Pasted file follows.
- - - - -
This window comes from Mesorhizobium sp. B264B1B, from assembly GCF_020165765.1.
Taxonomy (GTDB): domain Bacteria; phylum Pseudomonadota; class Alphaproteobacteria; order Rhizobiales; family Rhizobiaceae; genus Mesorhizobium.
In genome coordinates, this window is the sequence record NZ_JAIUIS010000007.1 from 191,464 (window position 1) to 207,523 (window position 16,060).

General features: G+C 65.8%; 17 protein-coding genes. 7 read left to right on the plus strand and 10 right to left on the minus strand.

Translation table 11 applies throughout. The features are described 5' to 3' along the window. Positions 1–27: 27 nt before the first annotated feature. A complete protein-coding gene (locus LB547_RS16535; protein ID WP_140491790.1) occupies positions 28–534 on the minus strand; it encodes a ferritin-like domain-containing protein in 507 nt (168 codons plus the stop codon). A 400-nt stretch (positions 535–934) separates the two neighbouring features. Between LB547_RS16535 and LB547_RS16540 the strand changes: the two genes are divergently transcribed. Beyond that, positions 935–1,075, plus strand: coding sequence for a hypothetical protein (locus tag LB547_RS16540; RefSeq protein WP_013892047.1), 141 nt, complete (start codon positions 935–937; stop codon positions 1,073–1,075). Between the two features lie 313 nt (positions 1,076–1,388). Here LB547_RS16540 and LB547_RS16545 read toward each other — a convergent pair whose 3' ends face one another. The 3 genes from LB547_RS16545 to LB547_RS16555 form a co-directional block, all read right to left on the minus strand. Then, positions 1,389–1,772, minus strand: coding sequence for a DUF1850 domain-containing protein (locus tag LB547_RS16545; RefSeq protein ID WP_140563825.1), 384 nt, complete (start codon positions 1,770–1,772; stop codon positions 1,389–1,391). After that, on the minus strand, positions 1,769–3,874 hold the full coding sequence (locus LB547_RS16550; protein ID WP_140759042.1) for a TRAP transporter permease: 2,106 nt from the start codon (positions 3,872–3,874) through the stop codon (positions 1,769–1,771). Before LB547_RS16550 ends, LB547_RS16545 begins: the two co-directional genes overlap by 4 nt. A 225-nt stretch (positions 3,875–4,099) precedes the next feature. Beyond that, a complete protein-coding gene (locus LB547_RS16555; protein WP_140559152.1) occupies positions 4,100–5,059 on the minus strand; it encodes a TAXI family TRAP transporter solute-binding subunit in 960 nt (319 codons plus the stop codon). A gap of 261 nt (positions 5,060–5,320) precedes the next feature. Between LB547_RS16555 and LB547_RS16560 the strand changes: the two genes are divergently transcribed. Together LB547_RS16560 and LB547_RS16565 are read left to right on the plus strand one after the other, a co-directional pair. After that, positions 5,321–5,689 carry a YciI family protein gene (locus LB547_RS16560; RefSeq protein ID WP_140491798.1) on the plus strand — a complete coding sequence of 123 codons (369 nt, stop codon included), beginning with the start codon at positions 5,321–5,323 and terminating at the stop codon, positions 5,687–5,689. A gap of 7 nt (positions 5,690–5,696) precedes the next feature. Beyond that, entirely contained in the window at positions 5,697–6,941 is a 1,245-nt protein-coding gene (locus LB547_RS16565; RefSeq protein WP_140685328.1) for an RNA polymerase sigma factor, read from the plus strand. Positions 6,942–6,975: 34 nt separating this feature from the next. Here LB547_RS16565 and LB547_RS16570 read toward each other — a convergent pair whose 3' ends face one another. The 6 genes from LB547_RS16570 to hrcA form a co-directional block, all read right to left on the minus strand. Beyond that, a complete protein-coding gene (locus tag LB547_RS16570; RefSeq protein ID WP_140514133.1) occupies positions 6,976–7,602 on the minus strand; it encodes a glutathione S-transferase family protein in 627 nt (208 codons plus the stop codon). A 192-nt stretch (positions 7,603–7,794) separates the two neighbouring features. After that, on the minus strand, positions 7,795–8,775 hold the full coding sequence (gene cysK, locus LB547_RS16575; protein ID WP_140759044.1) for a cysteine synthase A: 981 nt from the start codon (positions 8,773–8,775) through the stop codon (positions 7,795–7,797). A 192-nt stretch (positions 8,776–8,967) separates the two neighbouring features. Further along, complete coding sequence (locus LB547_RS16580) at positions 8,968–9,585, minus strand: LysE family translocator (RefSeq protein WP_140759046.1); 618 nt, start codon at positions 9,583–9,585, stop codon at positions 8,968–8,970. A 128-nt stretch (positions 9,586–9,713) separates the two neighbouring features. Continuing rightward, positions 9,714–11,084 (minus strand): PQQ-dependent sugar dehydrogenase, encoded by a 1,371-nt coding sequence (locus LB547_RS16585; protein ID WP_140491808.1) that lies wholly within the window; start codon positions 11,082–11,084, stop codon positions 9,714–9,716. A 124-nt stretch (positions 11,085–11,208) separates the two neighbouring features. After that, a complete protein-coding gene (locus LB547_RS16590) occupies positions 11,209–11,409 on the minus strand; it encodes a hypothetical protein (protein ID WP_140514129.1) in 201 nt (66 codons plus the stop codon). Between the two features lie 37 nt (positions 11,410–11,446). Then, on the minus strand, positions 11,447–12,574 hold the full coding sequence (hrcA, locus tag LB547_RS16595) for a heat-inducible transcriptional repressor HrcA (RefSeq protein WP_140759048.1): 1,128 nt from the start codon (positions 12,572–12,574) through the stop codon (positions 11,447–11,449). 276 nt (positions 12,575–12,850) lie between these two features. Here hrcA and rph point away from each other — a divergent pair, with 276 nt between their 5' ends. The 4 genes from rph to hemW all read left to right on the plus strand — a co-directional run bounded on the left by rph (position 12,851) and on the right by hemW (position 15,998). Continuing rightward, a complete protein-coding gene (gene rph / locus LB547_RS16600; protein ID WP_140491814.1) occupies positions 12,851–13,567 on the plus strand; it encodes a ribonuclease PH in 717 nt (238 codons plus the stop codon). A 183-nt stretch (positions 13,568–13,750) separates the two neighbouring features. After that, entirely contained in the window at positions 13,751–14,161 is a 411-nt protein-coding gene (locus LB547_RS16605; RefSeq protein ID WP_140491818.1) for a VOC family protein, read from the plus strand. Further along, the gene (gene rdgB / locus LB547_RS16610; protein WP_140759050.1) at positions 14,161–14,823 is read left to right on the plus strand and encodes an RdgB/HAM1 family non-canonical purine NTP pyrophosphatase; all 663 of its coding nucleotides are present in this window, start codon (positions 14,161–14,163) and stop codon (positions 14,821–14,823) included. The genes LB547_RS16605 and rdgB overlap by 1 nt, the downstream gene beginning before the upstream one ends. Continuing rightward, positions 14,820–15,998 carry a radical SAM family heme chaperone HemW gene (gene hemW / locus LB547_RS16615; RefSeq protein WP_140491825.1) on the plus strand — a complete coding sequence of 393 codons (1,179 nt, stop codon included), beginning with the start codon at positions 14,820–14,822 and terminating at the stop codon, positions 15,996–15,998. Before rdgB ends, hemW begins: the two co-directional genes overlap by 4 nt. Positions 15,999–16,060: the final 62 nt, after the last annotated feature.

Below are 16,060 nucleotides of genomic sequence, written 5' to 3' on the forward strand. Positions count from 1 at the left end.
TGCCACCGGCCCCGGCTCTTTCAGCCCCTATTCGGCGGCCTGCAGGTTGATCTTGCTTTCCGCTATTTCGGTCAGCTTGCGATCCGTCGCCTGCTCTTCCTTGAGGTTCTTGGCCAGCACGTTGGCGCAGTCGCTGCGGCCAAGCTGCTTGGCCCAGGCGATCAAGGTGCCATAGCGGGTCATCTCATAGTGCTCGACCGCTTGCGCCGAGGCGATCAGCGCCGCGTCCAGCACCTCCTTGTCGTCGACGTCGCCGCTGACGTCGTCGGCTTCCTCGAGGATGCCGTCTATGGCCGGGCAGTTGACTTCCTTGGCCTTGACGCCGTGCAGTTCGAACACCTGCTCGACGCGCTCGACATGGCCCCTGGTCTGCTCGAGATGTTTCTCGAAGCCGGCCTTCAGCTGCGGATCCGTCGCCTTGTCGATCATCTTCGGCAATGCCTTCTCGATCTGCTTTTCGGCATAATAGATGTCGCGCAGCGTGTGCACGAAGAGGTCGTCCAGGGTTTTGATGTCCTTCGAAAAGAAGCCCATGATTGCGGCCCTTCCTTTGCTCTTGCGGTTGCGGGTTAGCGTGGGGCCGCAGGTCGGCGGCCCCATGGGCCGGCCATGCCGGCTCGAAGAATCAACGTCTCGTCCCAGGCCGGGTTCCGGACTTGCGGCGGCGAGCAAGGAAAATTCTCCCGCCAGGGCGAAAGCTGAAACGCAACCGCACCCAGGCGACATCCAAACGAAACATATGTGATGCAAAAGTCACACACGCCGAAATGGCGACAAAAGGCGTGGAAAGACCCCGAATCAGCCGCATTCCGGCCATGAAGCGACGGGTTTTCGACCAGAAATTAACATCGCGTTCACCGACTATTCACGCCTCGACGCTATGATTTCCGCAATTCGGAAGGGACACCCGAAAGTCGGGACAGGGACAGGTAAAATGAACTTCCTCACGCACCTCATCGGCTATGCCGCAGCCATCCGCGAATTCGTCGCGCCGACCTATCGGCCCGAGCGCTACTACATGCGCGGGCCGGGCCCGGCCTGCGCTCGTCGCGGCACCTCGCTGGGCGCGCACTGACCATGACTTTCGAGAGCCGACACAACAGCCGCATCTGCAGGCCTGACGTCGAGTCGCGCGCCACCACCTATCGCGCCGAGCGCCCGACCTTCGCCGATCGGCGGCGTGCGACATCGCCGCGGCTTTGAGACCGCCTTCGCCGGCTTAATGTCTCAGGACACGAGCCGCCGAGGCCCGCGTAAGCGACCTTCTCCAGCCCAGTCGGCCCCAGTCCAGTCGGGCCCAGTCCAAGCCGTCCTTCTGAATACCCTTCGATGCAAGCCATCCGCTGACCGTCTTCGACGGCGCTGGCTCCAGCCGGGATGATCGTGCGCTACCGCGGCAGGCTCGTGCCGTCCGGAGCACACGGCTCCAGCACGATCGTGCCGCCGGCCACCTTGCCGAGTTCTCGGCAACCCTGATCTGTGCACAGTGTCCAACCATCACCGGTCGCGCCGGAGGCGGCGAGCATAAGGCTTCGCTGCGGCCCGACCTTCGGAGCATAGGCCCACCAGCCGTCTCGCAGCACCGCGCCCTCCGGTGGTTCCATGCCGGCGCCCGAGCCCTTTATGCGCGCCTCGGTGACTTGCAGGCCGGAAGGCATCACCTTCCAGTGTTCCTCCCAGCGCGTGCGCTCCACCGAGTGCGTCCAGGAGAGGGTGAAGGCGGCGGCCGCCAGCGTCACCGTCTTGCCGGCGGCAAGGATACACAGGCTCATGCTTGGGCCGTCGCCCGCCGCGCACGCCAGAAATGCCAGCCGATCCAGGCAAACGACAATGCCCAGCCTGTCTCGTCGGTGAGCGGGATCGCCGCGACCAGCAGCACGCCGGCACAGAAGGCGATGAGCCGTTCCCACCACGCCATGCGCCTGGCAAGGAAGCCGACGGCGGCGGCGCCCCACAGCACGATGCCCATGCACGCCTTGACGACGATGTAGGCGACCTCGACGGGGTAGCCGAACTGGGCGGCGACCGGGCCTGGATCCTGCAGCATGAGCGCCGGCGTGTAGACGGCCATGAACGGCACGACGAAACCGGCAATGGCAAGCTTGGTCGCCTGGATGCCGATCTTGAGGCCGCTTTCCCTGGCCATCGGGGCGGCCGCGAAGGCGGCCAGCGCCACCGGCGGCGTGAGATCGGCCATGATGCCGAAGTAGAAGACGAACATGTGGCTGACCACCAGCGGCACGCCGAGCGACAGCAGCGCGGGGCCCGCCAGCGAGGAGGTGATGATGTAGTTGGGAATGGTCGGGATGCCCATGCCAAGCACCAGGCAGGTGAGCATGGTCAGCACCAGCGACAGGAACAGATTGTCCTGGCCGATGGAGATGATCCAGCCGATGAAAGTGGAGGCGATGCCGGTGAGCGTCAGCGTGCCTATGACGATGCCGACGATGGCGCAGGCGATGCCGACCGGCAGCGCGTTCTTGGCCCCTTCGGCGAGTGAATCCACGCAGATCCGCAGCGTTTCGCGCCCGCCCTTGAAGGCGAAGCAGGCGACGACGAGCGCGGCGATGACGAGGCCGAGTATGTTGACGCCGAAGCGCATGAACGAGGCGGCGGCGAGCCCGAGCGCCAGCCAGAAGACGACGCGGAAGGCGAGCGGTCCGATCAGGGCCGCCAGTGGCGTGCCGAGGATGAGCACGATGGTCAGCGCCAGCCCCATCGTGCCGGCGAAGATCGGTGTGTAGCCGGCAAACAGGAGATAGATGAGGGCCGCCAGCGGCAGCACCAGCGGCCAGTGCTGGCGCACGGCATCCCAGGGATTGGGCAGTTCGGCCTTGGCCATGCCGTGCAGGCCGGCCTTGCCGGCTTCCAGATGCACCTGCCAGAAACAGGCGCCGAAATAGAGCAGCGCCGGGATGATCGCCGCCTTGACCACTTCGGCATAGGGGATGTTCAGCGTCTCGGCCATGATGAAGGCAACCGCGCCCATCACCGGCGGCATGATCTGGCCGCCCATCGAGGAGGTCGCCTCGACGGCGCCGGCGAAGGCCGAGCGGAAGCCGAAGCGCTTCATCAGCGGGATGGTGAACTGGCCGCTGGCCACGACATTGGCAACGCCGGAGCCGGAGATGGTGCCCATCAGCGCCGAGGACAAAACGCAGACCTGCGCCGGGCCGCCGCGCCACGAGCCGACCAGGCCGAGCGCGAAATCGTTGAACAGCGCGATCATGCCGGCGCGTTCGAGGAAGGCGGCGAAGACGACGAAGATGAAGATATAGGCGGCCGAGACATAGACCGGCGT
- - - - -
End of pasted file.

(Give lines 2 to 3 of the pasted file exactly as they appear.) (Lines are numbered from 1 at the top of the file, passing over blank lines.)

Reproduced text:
Taxonomy (GTDB): domain Bacteria; phylum Pseudomonadota; class Alphaproteobacteria; order Rhizobiales; family Rhizobiaceae; genus Mesorhizobium.
In genome coordinates, this window is the sequence record NZ_JAIUIS010000007.1 from 191,464 (window position 1) to 207,523 (window position 16,060).